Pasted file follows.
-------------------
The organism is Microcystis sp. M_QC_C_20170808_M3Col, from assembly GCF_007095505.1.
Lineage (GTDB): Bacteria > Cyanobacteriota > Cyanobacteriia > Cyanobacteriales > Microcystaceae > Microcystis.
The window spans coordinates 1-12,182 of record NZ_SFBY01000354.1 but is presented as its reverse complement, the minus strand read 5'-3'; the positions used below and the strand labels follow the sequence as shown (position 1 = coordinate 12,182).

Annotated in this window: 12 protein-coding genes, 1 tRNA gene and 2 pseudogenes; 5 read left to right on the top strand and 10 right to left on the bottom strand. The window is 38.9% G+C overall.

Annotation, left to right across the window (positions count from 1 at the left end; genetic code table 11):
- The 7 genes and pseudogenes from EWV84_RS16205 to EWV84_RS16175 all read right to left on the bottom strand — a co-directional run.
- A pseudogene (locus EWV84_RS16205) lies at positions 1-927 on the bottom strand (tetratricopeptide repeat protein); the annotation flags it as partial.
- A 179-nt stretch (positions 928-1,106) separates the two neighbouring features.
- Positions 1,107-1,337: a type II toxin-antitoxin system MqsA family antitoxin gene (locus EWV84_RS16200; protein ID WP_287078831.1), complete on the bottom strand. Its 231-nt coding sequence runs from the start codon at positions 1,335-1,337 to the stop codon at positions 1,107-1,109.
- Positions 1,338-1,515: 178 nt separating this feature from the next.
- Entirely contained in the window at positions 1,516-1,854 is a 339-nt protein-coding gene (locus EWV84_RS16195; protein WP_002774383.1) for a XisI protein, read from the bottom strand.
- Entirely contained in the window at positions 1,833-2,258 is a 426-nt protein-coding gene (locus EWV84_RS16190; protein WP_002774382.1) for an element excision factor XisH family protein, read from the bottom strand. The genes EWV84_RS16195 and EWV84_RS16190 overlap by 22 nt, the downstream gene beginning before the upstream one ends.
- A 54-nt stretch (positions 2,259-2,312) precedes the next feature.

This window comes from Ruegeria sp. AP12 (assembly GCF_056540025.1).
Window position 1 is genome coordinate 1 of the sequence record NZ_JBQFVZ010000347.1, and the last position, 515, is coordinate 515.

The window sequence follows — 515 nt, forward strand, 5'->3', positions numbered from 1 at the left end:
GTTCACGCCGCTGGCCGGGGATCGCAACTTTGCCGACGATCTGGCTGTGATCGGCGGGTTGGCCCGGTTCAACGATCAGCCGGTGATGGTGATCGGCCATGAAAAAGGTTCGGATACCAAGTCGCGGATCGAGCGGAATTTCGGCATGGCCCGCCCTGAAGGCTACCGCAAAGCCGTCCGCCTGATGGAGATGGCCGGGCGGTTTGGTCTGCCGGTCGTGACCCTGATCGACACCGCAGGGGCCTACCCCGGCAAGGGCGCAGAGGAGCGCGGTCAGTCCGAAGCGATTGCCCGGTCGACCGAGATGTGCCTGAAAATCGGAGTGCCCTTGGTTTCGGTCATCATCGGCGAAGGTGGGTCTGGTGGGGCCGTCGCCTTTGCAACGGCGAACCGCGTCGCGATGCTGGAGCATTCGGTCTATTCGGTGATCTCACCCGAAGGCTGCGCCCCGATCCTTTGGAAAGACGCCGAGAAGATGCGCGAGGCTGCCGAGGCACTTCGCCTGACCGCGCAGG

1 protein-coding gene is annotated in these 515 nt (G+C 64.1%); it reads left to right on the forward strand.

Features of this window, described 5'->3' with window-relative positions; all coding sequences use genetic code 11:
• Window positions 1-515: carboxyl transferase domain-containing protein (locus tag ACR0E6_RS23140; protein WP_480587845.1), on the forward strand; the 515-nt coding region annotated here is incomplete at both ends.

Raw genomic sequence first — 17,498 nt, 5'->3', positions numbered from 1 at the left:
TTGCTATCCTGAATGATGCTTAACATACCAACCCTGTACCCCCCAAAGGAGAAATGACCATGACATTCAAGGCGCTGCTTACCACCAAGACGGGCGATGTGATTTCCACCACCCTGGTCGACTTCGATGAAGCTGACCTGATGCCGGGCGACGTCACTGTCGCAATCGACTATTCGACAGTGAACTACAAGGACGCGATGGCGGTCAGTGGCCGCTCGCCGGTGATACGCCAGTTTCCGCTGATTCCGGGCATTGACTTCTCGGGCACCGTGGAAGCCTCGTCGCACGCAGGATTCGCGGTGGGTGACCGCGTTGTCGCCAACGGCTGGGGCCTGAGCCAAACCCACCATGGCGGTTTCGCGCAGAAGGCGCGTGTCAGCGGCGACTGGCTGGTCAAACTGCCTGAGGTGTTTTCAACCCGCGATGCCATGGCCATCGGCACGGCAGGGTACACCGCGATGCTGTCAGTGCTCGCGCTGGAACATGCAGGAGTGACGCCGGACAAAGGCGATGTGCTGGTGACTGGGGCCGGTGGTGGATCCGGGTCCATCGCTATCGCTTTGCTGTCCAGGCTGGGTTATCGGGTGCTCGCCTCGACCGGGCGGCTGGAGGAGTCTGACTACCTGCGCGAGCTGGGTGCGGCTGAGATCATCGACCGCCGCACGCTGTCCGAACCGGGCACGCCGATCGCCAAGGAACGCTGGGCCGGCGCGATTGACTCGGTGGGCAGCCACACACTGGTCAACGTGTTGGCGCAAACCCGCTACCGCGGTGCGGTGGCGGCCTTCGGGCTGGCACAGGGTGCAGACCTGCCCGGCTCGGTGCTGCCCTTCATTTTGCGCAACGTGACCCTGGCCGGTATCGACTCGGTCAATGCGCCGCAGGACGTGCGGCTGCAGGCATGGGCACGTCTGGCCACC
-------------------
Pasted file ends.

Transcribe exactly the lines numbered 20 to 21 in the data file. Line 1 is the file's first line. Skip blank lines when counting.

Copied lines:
• Window positions 1-515: carboxyl transferase domain-containing protein (locus tag ACR0E6_RS23140; protein WP_480587845.1), on the forward strand; the 515-nt coding region annotated here is incomplete at both ends.

Raw genomic sequence first — 17,498 nt, 5'->3', positions numbered from 1 at the left: